New Executive Order on Iran Places U.S. Parents and Their Foreign Subsidiaries at Risk of U.S. Sanction

by Pepper Hamilton LLP

[author: Gregory C. Dorris]

President Obama on October 9, 2012 issued the Executive Order (see: required by Section 218 of the Iran Threat Reduction and Syria Human Rights Act of 2012 (see: The new Order for the first time applies Iranian sanctions to U.S.-controlled offshore subsidiaries and allows penalties against the U.S. parent or other controlling U.S. entity for the actions of its foreign subsidiaries. Now the U.S. Treasury Department’s Office of Foreign Assets Control (OFAC) has a power similar to that it already exercises under the Cuba sanctions to enforce U.S. law extraterritorially against U.S.-controlled foreign subsidiaries. Anticipating the President’s compliance with the Act, OFAC previously released a series of FAQs discussing Section 4 (see:

Most significant, immediately effective is Section 4 of the Order, which prohibits non-U.S. companies that are owned or controlled by a U.S. Person from engaging in transactions with Iran, as if that non-U.S. company was itself directly subject to U.S. jurisdiction. Should that foreign-owned entity engage in a prohibited transaction with Iran, the U.S. parent company, not the foreign-owned entity, is subject to penalty. The new Order provides that U.S. Persons can divest or terminate their Iranian business by February 6, 2013, but OFAC has indicated that the effective date for enforcement of the new Order remains its date of issuance. OFAC also has indicated, however, that it will be receptive to reviewing applications for a specific license to permit a U.S.-controlled entity to in effect “wind-down” its Iranian transactions by foreign subsidiaries of U.S. companies by the February 6, 2013 deadline.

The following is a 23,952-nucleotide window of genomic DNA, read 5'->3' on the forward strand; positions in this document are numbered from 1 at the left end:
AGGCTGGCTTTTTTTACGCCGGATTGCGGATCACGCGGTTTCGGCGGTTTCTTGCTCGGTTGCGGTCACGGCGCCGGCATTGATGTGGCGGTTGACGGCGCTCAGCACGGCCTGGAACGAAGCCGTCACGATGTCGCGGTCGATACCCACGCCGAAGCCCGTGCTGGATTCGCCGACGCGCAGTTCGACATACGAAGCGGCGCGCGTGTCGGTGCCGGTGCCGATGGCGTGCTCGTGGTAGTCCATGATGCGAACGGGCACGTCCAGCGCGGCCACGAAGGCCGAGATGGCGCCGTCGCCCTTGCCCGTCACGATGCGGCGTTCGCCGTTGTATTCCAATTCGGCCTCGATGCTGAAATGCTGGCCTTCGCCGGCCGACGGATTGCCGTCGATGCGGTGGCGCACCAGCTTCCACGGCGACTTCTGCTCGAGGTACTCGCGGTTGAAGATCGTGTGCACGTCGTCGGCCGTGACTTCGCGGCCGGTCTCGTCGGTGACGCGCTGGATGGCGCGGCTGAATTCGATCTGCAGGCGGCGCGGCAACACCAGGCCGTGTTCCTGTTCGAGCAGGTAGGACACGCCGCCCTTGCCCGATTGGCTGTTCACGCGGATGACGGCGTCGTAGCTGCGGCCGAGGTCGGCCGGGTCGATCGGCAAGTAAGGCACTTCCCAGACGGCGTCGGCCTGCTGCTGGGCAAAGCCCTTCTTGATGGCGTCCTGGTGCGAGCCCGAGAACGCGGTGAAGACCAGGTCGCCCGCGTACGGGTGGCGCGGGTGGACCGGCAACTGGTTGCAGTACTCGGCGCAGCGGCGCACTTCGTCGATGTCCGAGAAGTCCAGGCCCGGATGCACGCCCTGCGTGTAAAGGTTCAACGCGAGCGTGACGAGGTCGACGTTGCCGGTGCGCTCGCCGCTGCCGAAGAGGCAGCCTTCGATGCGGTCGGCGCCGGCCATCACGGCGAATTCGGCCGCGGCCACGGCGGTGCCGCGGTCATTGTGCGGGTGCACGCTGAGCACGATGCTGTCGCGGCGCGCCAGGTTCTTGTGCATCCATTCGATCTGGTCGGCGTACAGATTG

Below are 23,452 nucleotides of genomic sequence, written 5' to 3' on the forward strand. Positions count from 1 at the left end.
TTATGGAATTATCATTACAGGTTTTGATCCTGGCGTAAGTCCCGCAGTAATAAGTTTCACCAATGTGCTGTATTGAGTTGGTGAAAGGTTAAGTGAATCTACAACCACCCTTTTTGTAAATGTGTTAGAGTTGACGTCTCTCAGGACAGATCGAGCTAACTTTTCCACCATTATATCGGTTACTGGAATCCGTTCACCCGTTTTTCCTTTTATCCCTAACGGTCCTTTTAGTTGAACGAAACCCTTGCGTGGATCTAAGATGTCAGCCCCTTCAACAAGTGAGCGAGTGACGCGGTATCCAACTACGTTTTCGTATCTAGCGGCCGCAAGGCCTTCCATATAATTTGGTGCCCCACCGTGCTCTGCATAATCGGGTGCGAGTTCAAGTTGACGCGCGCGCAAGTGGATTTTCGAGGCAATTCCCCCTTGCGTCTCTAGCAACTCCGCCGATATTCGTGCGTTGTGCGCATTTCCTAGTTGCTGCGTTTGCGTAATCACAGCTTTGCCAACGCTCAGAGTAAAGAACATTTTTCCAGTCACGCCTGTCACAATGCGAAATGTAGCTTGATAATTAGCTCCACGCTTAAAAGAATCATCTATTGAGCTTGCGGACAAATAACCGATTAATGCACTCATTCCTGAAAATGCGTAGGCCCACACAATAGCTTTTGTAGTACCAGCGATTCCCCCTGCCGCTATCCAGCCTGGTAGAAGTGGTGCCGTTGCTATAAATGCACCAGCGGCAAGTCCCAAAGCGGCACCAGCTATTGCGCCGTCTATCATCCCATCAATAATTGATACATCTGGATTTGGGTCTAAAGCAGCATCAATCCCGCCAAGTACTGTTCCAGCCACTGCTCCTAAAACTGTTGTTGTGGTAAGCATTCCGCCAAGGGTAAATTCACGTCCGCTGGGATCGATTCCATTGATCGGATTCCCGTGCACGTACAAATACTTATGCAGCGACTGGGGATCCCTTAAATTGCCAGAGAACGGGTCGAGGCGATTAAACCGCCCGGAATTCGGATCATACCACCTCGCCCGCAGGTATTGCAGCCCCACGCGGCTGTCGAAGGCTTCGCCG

The Act already had defined the term “entity” to mean a partnership, association, trust, joint venture, corporation or other organization. The Act also clarified that the term “own or control” means, with respect to an entity (1) to hold more than 50 percent of the equity interest by vote or value in the entity; (2) to hold a majority of seats on the board of directors of the entity; or (3) to otherwise control the actions, policies, or personnel decisions of the entity. One clarification in the new Order provides guidance with respect to the term “subject to the jurisdiction of the Government of Iran.” As used in Section 218 of the Act and in Section 4 of the Order, that term applies to a “person ordinarily resident in Iran” or “in Iran,” meaning Iranian nationals outside Iran are not included unless that person ordinarily is resident in Iran. Another direction given is that a non-U.S. subsidiary will be treated as a U.S. person for purposes of license application and issuance and that either it or its U.S. parent can apply for an OFAC license.

What is most clear from the new Order is that any U.S. company that has offshore subsidiaries that conduct business with Iran should immediately analyze their activities. They should either determine they are in compliance with the requirements of the new Order or take action to come into compliance, through termination of their foreign subsidiary’s Iranian transactions or divestiture of that foreign subsidiary where required (applying for a specific license as needed to complete any such termination or divestiture).



DISCLAIMER: Because of the generality of this update, the information provided herein may not be applicable in all situations and should not be acted upon without specific legal advice based on particular situations.

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